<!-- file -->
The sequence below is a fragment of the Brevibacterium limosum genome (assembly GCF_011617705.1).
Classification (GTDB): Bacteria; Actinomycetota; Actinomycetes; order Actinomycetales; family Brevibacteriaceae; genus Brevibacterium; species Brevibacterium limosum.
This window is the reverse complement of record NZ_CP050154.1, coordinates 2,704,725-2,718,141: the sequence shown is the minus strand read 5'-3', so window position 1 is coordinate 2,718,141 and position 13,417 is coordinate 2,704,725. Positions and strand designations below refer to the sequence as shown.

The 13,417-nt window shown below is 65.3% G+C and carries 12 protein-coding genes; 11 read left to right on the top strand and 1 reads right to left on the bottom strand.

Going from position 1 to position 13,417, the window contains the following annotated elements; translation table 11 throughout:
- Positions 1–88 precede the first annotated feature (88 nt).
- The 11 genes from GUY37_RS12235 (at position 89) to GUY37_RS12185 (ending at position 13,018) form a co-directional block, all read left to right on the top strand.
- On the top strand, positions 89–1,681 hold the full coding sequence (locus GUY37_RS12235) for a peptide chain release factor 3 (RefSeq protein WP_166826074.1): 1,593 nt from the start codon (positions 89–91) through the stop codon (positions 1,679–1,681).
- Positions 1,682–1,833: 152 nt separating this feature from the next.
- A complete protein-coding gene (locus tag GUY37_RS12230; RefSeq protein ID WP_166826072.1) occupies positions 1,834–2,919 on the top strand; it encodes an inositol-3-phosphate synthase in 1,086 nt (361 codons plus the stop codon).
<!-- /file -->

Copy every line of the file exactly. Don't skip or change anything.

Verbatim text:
The sequence below is a fragment of the Brevibacterium limosum genome (assembly GCF_011617705.1).
Classification (GTDB): Bacteria; Actinomycetota; Actinomycetes; order Actinomycetales; family Brevibacteriaceae; genus Brevibacterium; species Brevibacterium limosum.
This window is the reverse complement of record NZ_CP050154.1, coordinates 2,704,725-2,718,141: the sequence shown is the minus strand read 5'-3', so window position 1 is coordinate 2,718,141 and position 13,417 is coordinate 2,704,725. Positions and strand designations below refer to the sequence as shown.

The 13,417-nt window shown below is 65.3% G+C and carries 12 protein-coding genes; 11 read left to right on the top strand and 1 reads right to left on the bottom strand.

Going from position 1 to position 13,417, the window contains the following annotated elements; translation table 11 throughout:
- Positions 1–88 precede the first annotated feature (88 nt).
- The 11 genes from GUY37_RS12235 (at position 89) to GUY37_RS12185 (ending at position 13,018) form a co-directional block, all read left to right on the top strand.
- On the top strand, positions 89–1,681 hold the full coding sequence (locus GUY37_RS12235) for a peptide chain release factor 3 (RefSeq protein WP_166826074.1): 1,593 nt from the start codon (positions 89–91) through the stop codon (positions 1,679–1,681).
- Positions 1,682–1,833: 152 nt separating this feature from the next.
- A complete protein-coding gene (locus tag GUY37_RS12230; RefSeq protein ID WP_166826072.1) occupies positions 1,834–2,919 on the top strand; it encodes an inositol-3-phosphate synthase in 1,086 nt (361 codons plus the stop codon).